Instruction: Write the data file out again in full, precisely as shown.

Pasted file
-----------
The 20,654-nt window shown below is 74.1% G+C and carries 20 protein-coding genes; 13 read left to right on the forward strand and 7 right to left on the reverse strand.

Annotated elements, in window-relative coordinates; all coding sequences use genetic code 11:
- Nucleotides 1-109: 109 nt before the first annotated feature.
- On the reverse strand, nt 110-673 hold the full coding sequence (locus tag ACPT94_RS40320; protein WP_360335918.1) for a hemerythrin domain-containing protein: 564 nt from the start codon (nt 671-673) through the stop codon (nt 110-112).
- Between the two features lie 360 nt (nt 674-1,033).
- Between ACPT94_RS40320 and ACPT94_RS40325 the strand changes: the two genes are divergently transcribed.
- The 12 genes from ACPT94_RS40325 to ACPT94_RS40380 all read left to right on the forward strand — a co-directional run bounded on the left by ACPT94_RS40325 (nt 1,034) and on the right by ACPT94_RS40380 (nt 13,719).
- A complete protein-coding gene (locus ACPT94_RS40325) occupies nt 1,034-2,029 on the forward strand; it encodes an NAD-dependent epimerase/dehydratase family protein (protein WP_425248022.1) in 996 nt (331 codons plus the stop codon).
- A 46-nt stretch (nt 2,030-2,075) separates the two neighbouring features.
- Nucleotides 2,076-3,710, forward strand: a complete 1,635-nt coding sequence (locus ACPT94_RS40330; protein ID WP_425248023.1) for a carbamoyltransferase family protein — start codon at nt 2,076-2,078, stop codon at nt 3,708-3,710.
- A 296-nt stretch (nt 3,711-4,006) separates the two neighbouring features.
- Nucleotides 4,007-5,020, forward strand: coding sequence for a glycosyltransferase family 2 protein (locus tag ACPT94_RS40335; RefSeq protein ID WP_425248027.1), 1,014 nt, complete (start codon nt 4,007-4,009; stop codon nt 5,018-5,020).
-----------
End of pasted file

The 20,654-nt window shown below is 74.1% G+C and carries 20 protein-coding genes; 13 read left to right on the forward strand and 7 right to left on the reverse strand.

Annotated elements, in window-relative coordinates; all coding sequences use genetic code 11:
- Nucleotides 1-109: 109 nt before the first annotated feature.
- On the reverse strand, nt 110-673 hold the full coding sequence (locus tag ACPT94_RS40320; protein WP_360335918.1) for a hemerythrin domain-containing protein: 564 nt from the start codon (nt 671-673) through the stop codon (nt 110-112).
- Between the two features lie 360 nt (nt 674-1,033).
- Between ACPT94_RS40320 and ACPT94_RS40325 the strand changes: the two genes are divergently transcribed.
- The 12 genes from ACPT94_RS40325 to ACPT94_RS40380 all read left to right on the forward strand — a co-directional run bounded on the left by ACPT94_RS40325 (nt 1,034) and on the right by ACPT94_RS40380 (nt 13,719).
- A complete protein-coding gene (locus ACPT94_RS40325) occupies nt 1,034-2,029 on the forward strand; it encodes an NAD-dependent epimerase/dehydratase family protein (protein WP_425248022.1) in 996 nt (331 codons plus the stop codon).
- A 46-nt stretch (nt 2,030-2,075) separates the two neighbouring features.
- Nucleotides 2,076-3,710, forward strand: a complete 1,635-nt coding sequence (locus ACPT94_RS40330; protein ID WP_425248023.1) for a carbamoyltransferase family protein — start codon at nt 2,076-2,078, stop codon at nt 3,708-3,710.
- A 296-nt stretch (nt 3,711-4,006) separates the two neighbouring features.
- Nucleotides 4,007-5,020, forward strand: coding sequence for a glycosyltransferase family 2 protein (locus tag ACPT94_RS40335; RefSeq protein ID WP_425248027.1), 1,014 nt, complete (start codon nt 4,007-4,009; stop codon nt 5,018-5,020).